The deep seabed contains potato-sized rocks with nickel, cobalt, copper and manganese that EV manufacturers need. The number of EVs on the road worldwide is expected to increase from 30 million now to about 300 million by 2030, according to the International Energy Agency. Securing materials to build them all is perilous for automakers, in part because the mining required threatens new ecological damage and human rights problems that can hurt an auto company’s reputation, especially in rich countries who consume most of the vehicles.

A study published in the journal Nature argues that seabed mining could interfere with tuna migration patterns. Also, most of the species far out in the Pacific where the nodules are most plentiful have yet to be discovered. Some of the species live on the nodules or feed off nutrients they sustain.

The World Wildlife Fund has been leading an effort to have businesses pledge not to finance seabed mining or source seafloor materials in their supply chains. More than 30 companies, including BMW, Google, Samsung, Volvo and Volkswagen, have signed on. Similarly, prominent banks in Britain, such as Lloyds and Standard Chartered, are refusing to do business with deep-sea mining entities, despite Britain’s world-leading EV car mandates. And seafood industry groups have demanded a moratorium.

Economics of Sea-Bed Mining Questionable

The growth in electric vehicles will increase demand for metals like cobalt, copper and nickel that are used in EV batteries. Electric vehicles are expected to make up about 35 percent of cars sold globally by 2030, up from 14 percent in 2022, according to projections from the International Energy Agency. But critics say that the expense and logistics of mining in the remote ocean and transporting metals back to land raise doubts about whether deep-sea mining can be profitable. They argue that other possibilities such as alternative materials and programs for reusing and recycling batteries could satisfy demand for critical metals without needing deep-sea mining.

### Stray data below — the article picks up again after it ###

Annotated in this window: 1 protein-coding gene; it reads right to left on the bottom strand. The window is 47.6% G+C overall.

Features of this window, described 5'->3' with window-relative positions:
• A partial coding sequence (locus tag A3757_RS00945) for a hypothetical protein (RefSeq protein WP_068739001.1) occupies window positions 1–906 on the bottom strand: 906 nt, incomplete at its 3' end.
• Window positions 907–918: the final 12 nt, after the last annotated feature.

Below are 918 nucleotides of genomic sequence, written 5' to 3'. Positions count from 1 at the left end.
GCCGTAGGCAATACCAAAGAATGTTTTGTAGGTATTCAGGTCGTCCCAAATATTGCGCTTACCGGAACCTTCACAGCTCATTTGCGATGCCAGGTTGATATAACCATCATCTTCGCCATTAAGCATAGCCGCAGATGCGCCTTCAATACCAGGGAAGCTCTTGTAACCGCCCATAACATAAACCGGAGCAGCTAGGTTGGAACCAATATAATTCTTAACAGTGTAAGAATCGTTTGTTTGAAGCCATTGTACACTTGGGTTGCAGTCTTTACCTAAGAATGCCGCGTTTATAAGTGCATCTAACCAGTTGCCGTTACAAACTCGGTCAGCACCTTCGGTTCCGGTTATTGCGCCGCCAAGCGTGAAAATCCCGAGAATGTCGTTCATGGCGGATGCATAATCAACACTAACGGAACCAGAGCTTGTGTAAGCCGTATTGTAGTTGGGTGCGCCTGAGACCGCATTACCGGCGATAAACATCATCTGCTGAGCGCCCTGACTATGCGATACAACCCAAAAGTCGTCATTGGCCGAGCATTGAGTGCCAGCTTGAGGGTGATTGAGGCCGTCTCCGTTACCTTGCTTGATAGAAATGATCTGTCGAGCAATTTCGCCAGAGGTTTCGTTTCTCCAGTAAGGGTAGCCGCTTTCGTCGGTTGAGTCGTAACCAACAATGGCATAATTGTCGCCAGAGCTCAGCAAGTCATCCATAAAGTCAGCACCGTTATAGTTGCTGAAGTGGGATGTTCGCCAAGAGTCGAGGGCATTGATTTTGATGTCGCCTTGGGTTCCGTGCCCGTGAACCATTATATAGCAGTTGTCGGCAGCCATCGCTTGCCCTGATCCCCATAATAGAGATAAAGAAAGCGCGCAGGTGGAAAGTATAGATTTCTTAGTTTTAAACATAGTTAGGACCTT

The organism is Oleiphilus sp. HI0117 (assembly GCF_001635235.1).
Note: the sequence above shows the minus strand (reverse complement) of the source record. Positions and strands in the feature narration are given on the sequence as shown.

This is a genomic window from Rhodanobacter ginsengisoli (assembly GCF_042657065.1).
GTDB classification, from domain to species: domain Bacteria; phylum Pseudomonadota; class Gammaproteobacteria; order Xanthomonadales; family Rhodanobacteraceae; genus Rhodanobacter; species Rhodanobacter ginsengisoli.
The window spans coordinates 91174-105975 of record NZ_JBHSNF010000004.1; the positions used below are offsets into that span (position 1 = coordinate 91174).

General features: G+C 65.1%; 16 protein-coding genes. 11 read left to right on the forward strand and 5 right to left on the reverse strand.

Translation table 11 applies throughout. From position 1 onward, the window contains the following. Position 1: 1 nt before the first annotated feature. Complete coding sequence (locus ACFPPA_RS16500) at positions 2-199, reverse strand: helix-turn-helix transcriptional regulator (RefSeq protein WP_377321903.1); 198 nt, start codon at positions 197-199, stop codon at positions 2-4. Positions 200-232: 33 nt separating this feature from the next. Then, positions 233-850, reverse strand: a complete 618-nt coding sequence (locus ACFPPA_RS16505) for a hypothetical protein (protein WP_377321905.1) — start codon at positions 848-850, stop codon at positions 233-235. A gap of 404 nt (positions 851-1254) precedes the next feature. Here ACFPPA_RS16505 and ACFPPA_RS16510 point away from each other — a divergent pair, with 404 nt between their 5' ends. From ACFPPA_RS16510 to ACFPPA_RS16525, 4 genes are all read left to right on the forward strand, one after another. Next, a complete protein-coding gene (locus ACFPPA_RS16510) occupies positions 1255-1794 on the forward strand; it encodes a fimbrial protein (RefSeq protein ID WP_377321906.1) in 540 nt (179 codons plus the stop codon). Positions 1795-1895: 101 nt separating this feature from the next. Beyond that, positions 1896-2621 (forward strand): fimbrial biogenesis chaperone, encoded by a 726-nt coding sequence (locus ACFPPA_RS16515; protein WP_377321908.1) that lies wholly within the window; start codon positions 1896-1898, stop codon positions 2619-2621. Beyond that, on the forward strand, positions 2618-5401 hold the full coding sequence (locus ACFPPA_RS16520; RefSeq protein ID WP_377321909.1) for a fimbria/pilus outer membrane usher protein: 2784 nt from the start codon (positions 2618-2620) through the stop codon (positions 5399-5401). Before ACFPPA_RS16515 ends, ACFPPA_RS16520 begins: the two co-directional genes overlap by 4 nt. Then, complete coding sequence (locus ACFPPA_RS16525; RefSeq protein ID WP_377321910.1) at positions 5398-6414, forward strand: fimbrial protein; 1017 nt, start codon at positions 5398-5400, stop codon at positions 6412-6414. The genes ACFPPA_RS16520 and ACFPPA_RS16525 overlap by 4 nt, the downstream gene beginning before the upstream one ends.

As many as 14 countries have called for a moratorium or suspension of all mining activities, including France, Germany, New Zealand, Costa Rica and Vanuatu. The Deep Sea Conservation Coalition, which consists of more than 100 environmental groups (including Greenpeace, Friends of the Earth and the Worldwide Fund for Nature) has also been campaigning to stop deep-sea mining. Then again, these groups are pressing for more “green” or “clean” energy sources, including mandating electric vehicles.

But seabed mining supporters say that existing mining is worse for the environment, and that deep-sea mining could help wrestle control of critical metals from China and Russia. Mark Brown, the prime minister of the Cook Islands, said at a U.N. climate conference last year, “do not tell me to ignore the potential for promoting the green transition by not exploring these much-needed minerals for the green revolution that sit in my ocean.” He referred to claims of environmental concern from countries that “destroyed the planet through decades of profit-driven development” as patronizing.


Deep sea mining for critical minerals is now seen as a way to get the minerals needed for EV batteries that China has a stranglehold on, mainly due to its cheap coal-fired power used to process the metals and its eagerness to construct heavy industrial facilities to do so. Thus, obtaining the metals is only one part of the struggle for dominance of the EV battery supply chain.

Whether deep-sea mining goes forward is dependent on a U.N. agency that is in control of both the regulatory activities and protection of the seabed ecosystems. Exploratory licenses have been issued to a number of nations, but there is dissension among the agency members as to whether deep sea mining should go forward due to possible environmental damage to the seabed and ecosystem. The economics of the endeavor is also questionable due to the expense and logistics of mining in the distant ocean and bringing the minerals back to land.